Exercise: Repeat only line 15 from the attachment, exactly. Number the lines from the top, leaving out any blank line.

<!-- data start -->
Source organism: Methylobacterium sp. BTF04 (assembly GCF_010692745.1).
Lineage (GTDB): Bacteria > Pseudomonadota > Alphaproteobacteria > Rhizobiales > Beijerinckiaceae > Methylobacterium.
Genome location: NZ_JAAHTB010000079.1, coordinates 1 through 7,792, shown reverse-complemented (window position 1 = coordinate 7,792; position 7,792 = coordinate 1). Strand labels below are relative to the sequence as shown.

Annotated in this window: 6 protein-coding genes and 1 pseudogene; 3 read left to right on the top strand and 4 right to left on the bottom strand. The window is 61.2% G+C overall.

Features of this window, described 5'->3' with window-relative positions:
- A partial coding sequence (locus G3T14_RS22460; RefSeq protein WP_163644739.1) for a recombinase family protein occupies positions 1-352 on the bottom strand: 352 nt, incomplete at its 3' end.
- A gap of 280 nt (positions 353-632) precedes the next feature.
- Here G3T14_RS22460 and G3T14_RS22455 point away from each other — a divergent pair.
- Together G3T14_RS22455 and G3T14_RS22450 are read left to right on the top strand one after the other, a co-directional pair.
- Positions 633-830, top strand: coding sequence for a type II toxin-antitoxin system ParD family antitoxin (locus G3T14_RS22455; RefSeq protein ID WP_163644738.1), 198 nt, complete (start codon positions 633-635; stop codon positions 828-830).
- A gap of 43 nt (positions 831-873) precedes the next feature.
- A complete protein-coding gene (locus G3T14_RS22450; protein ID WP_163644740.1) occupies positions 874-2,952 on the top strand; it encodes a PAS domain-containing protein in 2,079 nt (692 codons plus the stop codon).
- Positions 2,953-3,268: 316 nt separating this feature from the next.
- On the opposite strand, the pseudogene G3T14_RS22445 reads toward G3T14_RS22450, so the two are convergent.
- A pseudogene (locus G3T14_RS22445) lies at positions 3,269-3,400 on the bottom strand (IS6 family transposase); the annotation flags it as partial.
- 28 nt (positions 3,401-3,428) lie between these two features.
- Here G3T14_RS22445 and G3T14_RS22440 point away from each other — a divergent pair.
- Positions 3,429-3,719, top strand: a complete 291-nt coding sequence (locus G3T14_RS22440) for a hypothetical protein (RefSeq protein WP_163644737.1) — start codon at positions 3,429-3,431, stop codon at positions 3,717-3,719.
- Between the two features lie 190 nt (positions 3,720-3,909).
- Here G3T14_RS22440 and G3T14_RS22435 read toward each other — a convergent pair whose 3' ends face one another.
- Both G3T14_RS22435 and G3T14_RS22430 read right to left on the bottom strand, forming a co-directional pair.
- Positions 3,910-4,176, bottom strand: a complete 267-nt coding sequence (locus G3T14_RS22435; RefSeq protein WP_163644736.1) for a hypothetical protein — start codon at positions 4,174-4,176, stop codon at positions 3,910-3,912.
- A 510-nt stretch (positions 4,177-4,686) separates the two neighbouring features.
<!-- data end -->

- A pseudogene (locus G3T14_RS22445) lies at positions 3,269-3,400 on the bottom strand (IS6 family transposase); the annotation flags it as partial.